Portraits of African lives
One of the most exciting things about painting people with darker complexions is the way that light reflects on their skin. The contrasts are greater and the form and structure of the head more evident. Colours are also easier to see. My studio in South Africa has a large south-facing window (the equivalent of a north-facing window in the northern hemisphere), which gives me a cool constant natural light source with no direct sunlight coming into the room.
The intensity of the light can change with cloud cover but the shapes of light, half-tone and shadow remain the same. Occasionally I paint a subject outdoors. In these situations I will either paint in a shaded area or with the sun almost directly behind the model, creating more of an edge light – the features of the sitter will then be in the reflected light. A wide-brimmed hat is essential to protect my eyes from the fierce African sun and I find that an hour is about as much as the sitter and I can take in these direct sun situations, I wish I could have the best mattresses for side sleepers so I can get some rest while painting.
I am often asked what colours I use for painting dark skin. My palette remains the same whether I am painting a blonde child on the beach or an elderly African gentleman in my studio: burnt sienna, ultramarine blue (deep), alizarin crimson, raw sienna, yellow ochre, cadmium red, cadmium red light, cadmium orange, cadmium yellow deep, cadmium yellow pale and titanium white.
Other colours that I only use when the situation requires are cerulean blue, ultramarine blue, violet and viridian green. In the oil sketch The Miner (below), I show mixtures used to paint the head under cool natural light. This might not seem like a lot of colours but I have always been fascinated by the beautiful colourful paintings of Anders Zorn who it is said only used four colours: black, white, yellow ochre and vermilion.
This really emphasises how important values are. My preferred way of working is to have the model in front of me throughout the painting process and most of my work is done in this way. Of course a painting of the mother with baby on her back (right) would be almost impossible for me to complete without photographic reference but I still have a go and find that so much information is gained in a 20-minute session that this sketch becomes my most important reference. Having the model in front of me allows me to judge colours and values accurately.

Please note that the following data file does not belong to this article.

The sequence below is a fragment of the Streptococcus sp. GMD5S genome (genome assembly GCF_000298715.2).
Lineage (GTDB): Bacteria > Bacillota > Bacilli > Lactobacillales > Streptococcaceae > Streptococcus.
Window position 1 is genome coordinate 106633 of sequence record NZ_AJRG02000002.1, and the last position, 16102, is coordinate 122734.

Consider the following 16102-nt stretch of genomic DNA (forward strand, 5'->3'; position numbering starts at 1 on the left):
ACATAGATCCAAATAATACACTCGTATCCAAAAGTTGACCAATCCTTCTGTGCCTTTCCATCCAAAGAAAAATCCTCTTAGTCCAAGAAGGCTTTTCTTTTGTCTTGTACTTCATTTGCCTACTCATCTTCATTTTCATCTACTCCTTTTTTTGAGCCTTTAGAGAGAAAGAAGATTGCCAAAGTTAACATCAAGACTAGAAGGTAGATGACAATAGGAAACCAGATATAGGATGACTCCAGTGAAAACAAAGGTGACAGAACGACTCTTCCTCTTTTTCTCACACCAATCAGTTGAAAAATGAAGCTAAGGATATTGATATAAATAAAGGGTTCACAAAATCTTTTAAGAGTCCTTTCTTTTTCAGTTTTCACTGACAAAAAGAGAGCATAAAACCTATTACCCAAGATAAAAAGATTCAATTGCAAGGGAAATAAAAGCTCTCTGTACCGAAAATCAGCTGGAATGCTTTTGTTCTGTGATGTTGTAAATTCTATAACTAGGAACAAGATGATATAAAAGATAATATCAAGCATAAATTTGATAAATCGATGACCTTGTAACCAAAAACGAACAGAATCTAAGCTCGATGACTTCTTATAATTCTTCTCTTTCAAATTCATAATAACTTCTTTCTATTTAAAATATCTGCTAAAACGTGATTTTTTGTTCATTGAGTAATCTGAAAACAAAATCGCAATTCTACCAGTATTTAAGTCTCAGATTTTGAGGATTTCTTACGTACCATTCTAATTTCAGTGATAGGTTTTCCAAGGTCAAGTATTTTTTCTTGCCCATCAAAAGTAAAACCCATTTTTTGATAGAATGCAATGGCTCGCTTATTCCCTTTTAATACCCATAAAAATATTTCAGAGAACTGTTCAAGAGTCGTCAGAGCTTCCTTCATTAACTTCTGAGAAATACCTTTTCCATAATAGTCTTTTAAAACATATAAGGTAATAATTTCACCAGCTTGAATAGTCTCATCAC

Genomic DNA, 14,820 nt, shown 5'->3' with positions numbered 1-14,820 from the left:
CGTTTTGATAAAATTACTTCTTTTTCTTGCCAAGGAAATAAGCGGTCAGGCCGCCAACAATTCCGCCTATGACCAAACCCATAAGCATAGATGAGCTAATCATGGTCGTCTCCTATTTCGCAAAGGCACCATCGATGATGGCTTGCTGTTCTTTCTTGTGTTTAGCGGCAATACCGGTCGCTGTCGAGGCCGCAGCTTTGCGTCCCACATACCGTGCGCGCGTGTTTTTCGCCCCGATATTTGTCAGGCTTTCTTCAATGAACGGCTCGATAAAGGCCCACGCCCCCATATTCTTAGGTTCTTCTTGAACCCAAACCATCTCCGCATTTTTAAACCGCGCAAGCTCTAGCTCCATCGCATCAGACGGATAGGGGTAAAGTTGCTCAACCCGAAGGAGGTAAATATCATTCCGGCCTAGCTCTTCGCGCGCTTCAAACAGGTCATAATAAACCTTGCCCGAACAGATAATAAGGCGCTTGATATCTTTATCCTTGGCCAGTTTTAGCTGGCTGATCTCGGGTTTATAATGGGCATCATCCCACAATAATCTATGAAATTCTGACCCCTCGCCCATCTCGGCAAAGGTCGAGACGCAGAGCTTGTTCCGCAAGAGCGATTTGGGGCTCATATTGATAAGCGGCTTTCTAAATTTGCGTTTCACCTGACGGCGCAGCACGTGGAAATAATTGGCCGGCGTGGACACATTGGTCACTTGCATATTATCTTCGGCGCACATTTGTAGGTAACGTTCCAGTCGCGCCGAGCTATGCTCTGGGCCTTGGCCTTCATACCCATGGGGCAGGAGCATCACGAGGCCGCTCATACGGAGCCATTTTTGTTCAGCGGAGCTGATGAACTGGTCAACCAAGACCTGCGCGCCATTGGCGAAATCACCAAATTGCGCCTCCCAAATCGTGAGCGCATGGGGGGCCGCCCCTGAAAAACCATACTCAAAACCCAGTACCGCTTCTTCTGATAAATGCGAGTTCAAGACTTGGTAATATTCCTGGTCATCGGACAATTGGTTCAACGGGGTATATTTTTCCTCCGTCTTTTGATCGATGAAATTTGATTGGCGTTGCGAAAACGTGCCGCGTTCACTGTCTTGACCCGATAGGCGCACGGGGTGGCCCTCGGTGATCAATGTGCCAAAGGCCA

I work looking regularly in a mirror behind me where I can see both model and painting together. It still amazes me how faults in drawing and values become exaggerated in the mirror. This way of working is exciting and involves you totally and when successful leaves you on a high and inspired for hours after the sitting.
How I approach more complicated subjects
A mother with a baby on her back is a very common sight in Africa and a great subject for a painting. In Molly and Yenzaogolthi (above right) I opted for natural studio lighting rather than direct sunlight, to allow for a more comfortable environment for the models and for myself to fully resolve the painting. We started with ten- minute pastel sketches, exploring the shapes of light, halftone and shadow.
These are broad studies where heads and hands are reduced to one or two values with no detail. Lots of photos are also taken from every angle. By the end of the day and after a few nappy changes and a couple of naps and feeds we arrived at a pose that I could explore further.
In the morning I completed two small oil studies of the pose, working with a large brush and focusing on large shapes and peripheral edges and searching for lost edges and selective hard edges. Yenza’s grandmother was also with us on this day, which helped greatly because he had decided that modelling was not for him.
In the afternoon I started the large canvas, paying attention to design and head sizes. I was able to get a lot of Molly done because she could hold the pose for longer without Yenza on her back. I finished the painting from my references and would certainly not have been able to complete Yenza without photographic references.
I simplify the edges in my painting into four types of edges: hard, firm, soft and lost. When observing my subject I always squint my eyes so that I can easily see the sharpest edges first. I then search for the lost edges; after that the firm edges and then soft edges. A good control of edges can improve the strength and appeal of a painting immensely and also gives us the ability as artists to guide the viewer’s eye to see what we are seeing.
Somewhere in our past we have been conditioned to outline everything (probably as far back as colouring-in books). Photographs might be amazing in capturing moments and details but they are distinctly lacking in values and edges, especially peripheral edges. This is another reason why life drawing and painting from life is so important to improve an artist’s observational skills.